Frostbite of the face and ears: epidemiological study of risk factors in Finnish conscriptsBMJ 1995; 311 doi: https://doi.org/10.1136/bmj.311.7021.1661 (Published 23 December 1995) Cite this as: BMJ 1995;311:1661
- E Lehmuskallio, medical chief Institute of Military Medicine, Finnish Defence Forces, Mannerheimintie 164, 00300 Helsinki, Finlanda,
- H Lindholm, research fellowa,
- K Koskenvuo, surgeon generalb,
- S Sarna, associate professor in statisticsc,
- O Friberg, senior researchera,
- A Viljanen, head of army departmenta
- aSantahamina Military Health Centre, POB 6, 00861 Helsinki, Finland
- b Medical Section, Finnish Defence Staff, POB 919, 00101 Helsinki, Finland
- c Department of Public Health, University of Helsinki, POB 21, 00014 Helsinki, Finland
- Correspondence to: Dr Lehmuskallio
Objective:To determine the incidence of and the risk factors for local cold injuries of the face and ears in peacetime military service
Design:Prospective, controlled epidemiological study using a questionnaire
Setting:Finnish defence forces, 1976-89
Subjects:913 young male conscripts with local frostbite of the head that needed medical attention and 2478 uninjured control conscripts
Main outcome measures:Type of activity, clothing, and other risk factors at the time of cold injury. Odds ratios were used to calculate risk. Controls were handled as one group.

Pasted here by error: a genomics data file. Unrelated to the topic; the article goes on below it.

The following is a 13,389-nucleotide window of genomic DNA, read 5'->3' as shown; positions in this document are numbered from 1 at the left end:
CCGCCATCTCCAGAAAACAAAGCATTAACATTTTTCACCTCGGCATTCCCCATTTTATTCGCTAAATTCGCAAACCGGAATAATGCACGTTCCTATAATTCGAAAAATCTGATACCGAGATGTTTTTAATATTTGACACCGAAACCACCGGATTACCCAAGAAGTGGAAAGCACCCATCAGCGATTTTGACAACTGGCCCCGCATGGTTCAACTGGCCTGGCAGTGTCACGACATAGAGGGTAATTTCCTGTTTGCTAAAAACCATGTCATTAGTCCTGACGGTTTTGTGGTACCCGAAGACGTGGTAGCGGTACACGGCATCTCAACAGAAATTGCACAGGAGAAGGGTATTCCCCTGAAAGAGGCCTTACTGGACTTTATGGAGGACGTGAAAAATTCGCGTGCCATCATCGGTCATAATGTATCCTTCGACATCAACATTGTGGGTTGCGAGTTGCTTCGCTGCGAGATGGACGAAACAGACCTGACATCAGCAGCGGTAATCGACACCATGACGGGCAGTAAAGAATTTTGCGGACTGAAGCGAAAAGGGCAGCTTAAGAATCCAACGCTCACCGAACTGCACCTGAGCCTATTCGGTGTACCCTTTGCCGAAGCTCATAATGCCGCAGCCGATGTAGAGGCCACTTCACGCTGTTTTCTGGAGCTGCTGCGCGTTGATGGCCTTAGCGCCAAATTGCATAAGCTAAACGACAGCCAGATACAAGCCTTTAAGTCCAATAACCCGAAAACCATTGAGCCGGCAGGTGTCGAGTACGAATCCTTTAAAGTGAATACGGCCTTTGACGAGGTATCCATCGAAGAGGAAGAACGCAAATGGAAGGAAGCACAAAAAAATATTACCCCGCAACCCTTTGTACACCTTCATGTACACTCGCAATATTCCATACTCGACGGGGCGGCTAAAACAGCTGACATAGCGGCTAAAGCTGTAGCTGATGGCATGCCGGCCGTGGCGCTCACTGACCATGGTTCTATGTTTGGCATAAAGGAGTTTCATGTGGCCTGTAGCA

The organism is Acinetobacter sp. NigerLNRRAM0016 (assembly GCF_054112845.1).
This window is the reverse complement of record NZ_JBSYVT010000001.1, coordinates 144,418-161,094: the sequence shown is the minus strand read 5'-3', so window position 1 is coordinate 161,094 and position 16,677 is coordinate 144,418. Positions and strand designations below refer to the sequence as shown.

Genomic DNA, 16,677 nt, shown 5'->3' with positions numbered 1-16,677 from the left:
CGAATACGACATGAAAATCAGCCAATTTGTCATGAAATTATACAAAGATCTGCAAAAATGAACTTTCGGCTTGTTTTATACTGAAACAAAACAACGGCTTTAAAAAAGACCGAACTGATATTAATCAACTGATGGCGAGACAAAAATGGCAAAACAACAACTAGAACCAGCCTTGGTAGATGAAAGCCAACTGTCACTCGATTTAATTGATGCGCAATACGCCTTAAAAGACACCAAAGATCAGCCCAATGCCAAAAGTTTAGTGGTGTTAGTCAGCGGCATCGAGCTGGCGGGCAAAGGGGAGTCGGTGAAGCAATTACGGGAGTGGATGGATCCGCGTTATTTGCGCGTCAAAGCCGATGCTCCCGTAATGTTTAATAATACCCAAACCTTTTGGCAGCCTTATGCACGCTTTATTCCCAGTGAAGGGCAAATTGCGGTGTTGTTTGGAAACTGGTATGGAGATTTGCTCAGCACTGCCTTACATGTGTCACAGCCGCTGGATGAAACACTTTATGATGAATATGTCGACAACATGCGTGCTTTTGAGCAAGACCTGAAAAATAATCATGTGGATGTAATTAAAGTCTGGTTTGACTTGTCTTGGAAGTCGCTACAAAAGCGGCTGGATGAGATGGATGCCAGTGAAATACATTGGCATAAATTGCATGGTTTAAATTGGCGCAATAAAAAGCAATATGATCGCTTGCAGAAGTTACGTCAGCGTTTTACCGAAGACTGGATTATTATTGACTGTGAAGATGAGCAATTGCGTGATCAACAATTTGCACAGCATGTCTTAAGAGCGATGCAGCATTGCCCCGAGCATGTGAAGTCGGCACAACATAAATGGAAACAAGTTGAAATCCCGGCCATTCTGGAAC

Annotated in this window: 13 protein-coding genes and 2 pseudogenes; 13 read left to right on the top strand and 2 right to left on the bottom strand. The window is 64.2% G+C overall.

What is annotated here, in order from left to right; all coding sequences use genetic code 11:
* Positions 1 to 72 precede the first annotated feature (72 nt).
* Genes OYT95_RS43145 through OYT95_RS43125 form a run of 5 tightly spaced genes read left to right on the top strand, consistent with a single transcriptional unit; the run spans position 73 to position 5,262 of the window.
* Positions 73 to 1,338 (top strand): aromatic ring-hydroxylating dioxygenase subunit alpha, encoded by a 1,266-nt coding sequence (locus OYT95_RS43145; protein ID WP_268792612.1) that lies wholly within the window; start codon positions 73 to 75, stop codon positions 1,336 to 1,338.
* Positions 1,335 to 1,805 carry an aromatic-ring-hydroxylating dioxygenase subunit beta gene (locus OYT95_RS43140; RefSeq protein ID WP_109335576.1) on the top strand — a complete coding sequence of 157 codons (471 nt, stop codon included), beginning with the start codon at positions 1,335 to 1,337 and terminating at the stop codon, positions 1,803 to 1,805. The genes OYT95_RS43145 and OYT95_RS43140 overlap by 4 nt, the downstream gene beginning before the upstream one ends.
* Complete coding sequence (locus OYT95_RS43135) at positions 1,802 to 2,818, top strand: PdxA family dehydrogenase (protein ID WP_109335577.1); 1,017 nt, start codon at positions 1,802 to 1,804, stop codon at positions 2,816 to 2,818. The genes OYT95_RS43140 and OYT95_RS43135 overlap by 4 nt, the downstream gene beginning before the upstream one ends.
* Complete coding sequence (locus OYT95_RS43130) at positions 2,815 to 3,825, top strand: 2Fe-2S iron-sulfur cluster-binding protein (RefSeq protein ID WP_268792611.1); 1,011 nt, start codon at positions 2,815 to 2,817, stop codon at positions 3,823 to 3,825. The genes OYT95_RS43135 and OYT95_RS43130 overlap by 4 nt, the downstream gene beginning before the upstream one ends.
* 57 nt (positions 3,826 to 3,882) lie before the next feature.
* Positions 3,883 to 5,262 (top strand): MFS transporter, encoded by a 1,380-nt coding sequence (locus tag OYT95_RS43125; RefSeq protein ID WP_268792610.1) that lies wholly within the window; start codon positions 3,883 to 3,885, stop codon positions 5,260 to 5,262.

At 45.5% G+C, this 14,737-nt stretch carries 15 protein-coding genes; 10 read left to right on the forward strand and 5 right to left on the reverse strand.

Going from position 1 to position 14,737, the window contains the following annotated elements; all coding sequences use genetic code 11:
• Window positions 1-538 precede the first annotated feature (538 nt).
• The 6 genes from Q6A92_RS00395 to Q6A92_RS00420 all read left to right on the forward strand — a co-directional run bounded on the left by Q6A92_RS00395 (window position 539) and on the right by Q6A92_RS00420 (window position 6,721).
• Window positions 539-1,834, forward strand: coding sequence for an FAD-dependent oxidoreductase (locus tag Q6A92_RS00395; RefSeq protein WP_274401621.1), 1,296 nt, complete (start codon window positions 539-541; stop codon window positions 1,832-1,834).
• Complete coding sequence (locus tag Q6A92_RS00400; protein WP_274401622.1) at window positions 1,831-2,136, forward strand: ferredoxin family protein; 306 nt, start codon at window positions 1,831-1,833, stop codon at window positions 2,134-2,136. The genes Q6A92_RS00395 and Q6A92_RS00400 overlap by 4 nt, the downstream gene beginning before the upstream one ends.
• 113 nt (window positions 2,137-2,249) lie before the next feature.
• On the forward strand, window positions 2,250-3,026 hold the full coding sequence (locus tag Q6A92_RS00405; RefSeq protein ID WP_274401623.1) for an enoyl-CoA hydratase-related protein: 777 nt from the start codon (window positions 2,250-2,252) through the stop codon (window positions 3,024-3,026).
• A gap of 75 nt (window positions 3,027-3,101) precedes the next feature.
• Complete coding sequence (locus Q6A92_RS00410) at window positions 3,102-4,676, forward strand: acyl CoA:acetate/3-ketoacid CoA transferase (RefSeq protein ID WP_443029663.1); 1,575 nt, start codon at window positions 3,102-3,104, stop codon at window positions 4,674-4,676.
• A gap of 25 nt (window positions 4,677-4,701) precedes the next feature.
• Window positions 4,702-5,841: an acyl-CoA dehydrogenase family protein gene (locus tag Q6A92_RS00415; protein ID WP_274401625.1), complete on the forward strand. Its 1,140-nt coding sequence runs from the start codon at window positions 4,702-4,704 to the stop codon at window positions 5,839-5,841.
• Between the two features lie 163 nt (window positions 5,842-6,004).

Results:The mean annual incidence of frostbite was 1.8 per 1000 conscripts. Frostbite of the ear was most common (533 conscripts (58%)), followed by frostbite of the nose (197 (22%)) and of the cheeks and other regions of the face (183 (20%)). Most conscripts (803 (88%)) had mild or superficial frostbite. Risk factors included not wearing a hat with earflaps (odds ratio 18.5 for frostbite of the ear); not wearing a scarf (odds ratio 2.1 and 3.8 for frostbite of the ear and cheeks respectively); using protective ointments (odds ratio 3.3, 4.5, and 5.6 for frostbite of the cheeks, ear, and nose respectively); being extremely sensitive to cold and having hands and feet that sweat profusely (odds ratio 3.5 for frostbite of the nose); and being transported in the open or in open vehicles under windy conditions (odds ratio 2.2 for frostbite of the cheek).
Conclusion: Wearing warm clothing, including a scarf and a hat with earflaps, helps to prevent frostbite. Each person's sensitivity to cold may also be important. The routine use of protective ointments should not be recommended.
Funding Scientific Committee of National Defence, Finland.
Conflict of interest None.